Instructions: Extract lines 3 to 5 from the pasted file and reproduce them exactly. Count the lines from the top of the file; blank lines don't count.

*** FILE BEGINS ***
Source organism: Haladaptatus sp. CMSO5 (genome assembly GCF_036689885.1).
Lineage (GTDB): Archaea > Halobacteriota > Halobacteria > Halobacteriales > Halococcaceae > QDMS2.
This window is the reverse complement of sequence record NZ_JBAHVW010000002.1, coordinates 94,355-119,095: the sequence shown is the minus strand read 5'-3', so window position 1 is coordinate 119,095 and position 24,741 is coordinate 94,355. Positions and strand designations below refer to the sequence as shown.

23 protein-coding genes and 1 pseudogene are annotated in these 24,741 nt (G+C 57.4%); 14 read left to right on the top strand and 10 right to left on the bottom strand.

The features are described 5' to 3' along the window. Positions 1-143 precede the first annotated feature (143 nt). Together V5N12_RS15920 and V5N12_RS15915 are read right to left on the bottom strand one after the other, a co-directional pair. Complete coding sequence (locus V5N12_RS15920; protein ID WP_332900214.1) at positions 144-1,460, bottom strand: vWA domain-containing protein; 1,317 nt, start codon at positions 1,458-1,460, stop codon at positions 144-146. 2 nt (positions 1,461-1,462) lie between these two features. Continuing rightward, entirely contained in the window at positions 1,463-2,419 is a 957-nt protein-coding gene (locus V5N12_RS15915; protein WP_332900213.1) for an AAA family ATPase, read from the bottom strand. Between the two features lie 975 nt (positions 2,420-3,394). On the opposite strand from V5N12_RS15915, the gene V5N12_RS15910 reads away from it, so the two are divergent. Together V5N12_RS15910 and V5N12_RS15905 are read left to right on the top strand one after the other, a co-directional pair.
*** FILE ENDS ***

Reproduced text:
This window is the reverse complement of sequence record NZ_JBAHVW010000002.1, coordinates 94,355-119,095: the sequence shown is the minus strand read 5'-3', so window position 1 is coordinate 119,095 and position 24,741 is coordinate 94,355. Positions and strand designations below refer to the sequence as shown.

23 protein-coding genes and 1 pseudogene are annotated in these 24,741 nt (G+C 57.4%); 14 read left to right on the top strand and 10 right to left on the bottom strand.

The features are described 5' to 3' along the window. Positions 1-143 precede the first annotated feature (143 nt). Together V5N12_RS15920 and V5N12_RS15915 are read right to left on the bottom strand one after the other, a co-directional pair. Complete coding sequence (locus V5N12_RS15920; protein ID WP_332900214.1) at positions 144-1,460, bottom strand: vWA domain-containing protein; 1,317 nt, start codon at positions 1,458-1,460, stop codon at positions 144-146. 2 nt (positions 1,461-1,462) lie between these two features. Continuing rightward, entirely contained in the window at positions 1,463-2,419 is a 957-nt protein-coding gene (locus V5N12_RS15915; protein WP_332900213.1) for an AAA family ATPase, read from the bottom strand. Between the two features lie 975 nt (positions 2,420-3,394). On the opposite strand from V5N12_RS15915, the gene V5N12_RS15910 reads away from it, so the two are divergent. Together V5N12_RS15910 and V5N12_RS15905 are read left to right on the top strand one after the other, a co-directional pair.